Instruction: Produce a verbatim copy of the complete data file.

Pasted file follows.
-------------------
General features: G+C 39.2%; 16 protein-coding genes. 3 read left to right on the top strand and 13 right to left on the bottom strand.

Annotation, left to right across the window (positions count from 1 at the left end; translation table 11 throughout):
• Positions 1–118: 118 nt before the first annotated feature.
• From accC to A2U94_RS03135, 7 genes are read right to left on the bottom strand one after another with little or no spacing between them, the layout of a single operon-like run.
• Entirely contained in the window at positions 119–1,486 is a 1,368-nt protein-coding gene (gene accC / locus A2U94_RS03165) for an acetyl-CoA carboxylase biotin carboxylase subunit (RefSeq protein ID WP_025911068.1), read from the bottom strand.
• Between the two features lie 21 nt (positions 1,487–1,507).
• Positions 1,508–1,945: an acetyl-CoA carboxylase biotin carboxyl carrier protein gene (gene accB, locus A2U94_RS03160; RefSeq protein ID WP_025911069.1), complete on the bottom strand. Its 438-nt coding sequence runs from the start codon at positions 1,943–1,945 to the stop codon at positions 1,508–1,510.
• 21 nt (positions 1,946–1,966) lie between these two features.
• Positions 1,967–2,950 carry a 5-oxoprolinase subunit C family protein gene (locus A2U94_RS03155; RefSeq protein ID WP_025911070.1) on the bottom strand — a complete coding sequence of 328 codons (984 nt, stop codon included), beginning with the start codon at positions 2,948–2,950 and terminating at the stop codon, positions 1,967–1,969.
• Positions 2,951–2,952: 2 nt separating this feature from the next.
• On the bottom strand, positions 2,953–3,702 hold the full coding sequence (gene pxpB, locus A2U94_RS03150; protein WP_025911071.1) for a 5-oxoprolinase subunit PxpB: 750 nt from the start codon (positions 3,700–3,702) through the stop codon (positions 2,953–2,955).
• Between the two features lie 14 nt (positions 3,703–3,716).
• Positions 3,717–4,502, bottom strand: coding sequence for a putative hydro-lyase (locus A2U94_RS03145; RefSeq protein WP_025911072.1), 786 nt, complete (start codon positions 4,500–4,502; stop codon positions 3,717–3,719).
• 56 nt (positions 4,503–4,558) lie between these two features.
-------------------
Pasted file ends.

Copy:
General features: G+C 39.2%; 16 protein-coding genes. 3 read left to right on the top strand and 13 right to left on the bottom strand.

Annotation, left to right across the window (positions count from 1 at the left end; translation table 11 throughout):
• Positions 1–118: 118 nt before the first annotated feature.
• From accC to A2U94_RS03135, 7 genes are read right to left on the bottom strand one after another with little or no spacing between them, the layout of a single operon-like run.
• Entirely contained in the window at positions 119–1,486 is a 1,368-nt protein-coding gene (gene accC / locus A2U94_RS03165) for an acetyl-CoA carboxylase biotin carboxylase subunit (RefSeq protein ID WP_025911068.1), read from the bottom strand.
• Between the two features lie 21 nt (positions 1,487–1,507).
• Positions 1,508–1,945: an acetyl-CoA carboxylase biotin carboxyl carrier protein gene (gene accB, locus A2U94_RS03160; RefSeq protein ID WP_025911069.1), complete on the bottom strand. Its 438-nt coding sequence runs from the start codon at positions 1,943–1,945 to the stop codon at positions 1,508–1,510.
• 21 nt (positions 1,946–1,966) lie between these two features.
• Positions 1,967–2,950 carry a 5-oxoprolinase subunit C family protein gene (locus A2U94_RS03155; RefSeq protein ID WP_025911070.1) on the bottom strand — a complete coding sequence of 328 codons (984 nt, stop codon included), beginning with the start codon at positions 2,948–2,950 and terminating at the stop codon, positions 1,967–1,969.
• Positions 2,951–2,952: 2 nt separating this feature from the next.
• On the bottom strand, positions 2,953–3,702 hold the full coding sequence (gene pxpB, locus A2U94_RS03150; protein WP_025911071.1) for a 5-oxoprolinase subunit PxpB: 750 nt from the start codon (positions 3,700–3,702) through the stop codon (positions 2,953–2,955).
• Between the two features lie 14 nt (positions 3,703–3,716).
• Positions 3,717–4,502, bottom strand: coding sequence for a putative hydro-lyase (locus A2U94_RS03145; RefSeq protein WP_025911072.1), 786 nt, complete (start codon positions 4,500–4,502; stop codon positions 3,717–3,719).
• 56 nt (positions 4,503–4,558) lie between these two features.